William Wordsworth’s Interest in Nature: Theory of “Emotion Recollected in Tranquility.”

“The office of the poet is not that of the moralist, and the first aim of Wordsworth's poetry is to give the reader a peculiar kind of pleasure.” --WALTER PATER
 [From Appreciations, 1889. First published in the Fortnightly Review for April, 1874.]

William Wordsworth introduced nature into English poetry and revived interest in natural scenes and country folk in the truest sense of pleasure. Most of his great lyrics and odes had aesthetic pleasure of nature for their theme, for instance, Immortality ode and The Solitary Reaper. Wordsworth not only dwelt on the external beauty of nature but also revealed the inner aesthetic meaning of the various objects of nature. Thus in Immortality Ode he writes –
To me the meanest flower that blows can give
Thoughts that do often lie too deep for tears.

            Wordsworth does not use nature as a background for his scenes. He describes and defines it as a living embodiment heavenly pleasure which can influence the mind of man and fill it with god- glory beauty. Nature is percale by a divine spirit and can communicate with man who surrenders themselves to its claims.

Again, it was characteristic of Wordsworth that the beautiful sights and sounds in the world of nature would have a permanent place in his heart. These would never sink into oblivion. And, when recollected, these would render him great joy in his pensive hours. In his poem, The Daffodils Wordsworth says how the beautiful scene of the daffodil flower dancing in the gentle breeze was painted on the screen of his mind, never to be wiped out. It would flash upon his inward eye and fills his heart with pleasures. It was the ‘bliss of solitude’:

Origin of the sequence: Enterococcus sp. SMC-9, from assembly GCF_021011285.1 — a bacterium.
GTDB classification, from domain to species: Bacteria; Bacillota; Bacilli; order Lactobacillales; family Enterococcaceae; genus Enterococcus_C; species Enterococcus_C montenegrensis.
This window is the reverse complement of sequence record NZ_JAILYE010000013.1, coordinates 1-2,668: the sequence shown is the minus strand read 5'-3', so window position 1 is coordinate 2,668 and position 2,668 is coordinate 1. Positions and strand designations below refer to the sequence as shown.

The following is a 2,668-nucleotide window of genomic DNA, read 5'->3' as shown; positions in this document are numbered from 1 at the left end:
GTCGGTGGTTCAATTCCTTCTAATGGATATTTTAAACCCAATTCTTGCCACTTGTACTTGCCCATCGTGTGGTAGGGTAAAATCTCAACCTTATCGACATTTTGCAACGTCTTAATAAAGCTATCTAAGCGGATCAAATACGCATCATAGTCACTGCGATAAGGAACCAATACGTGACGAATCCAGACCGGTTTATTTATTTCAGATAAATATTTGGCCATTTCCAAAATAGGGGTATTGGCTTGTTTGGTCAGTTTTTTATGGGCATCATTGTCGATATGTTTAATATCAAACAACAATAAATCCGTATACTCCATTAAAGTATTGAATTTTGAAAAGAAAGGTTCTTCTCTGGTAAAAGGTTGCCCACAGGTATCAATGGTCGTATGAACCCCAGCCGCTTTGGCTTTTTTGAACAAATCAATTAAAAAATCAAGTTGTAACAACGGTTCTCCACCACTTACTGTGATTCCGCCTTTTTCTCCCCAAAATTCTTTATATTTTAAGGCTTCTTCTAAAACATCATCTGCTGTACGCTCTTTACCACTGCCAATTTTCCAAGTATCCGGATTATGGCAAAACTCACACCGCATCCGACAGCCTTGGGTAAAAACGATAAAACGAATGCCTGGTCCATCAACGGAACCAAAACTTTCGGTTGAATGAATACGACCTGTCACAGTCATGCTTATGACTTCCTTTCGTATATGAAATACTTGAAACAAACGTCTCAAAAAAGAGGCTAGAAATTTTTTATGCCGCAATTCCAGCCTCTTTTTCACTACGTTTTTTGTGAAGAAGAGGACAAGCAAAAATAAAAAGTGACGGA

“For oft, when on my couch I lie
In vacant or in pensive mood,
They flash upon that inward eye
Which is the bliss of solitude;
And then my heart with pleasure fills,
And dances with the daffodils.”

Similarly, the sweet music of the solitary reaper in The Solitary Reaper was stored in his memory as a source of joy and inspiration. Here he says:
“I listen'd, motionless and still;
And, as I mounted up the hill,
The music in my heart I bore,
Long after it was heard no more.”.

In a nutshell this is Wordsworthian theory of “emotion recollected in tranquility.” To be a poet is just the experiencing. Being a poet as spontaneous as nature, then there is no artificiality, then we don't have any character, then we are as innocent and pure as a child- submerged into the domain of tranquil recollection. Awareness is perfect now, nothing else is needed.

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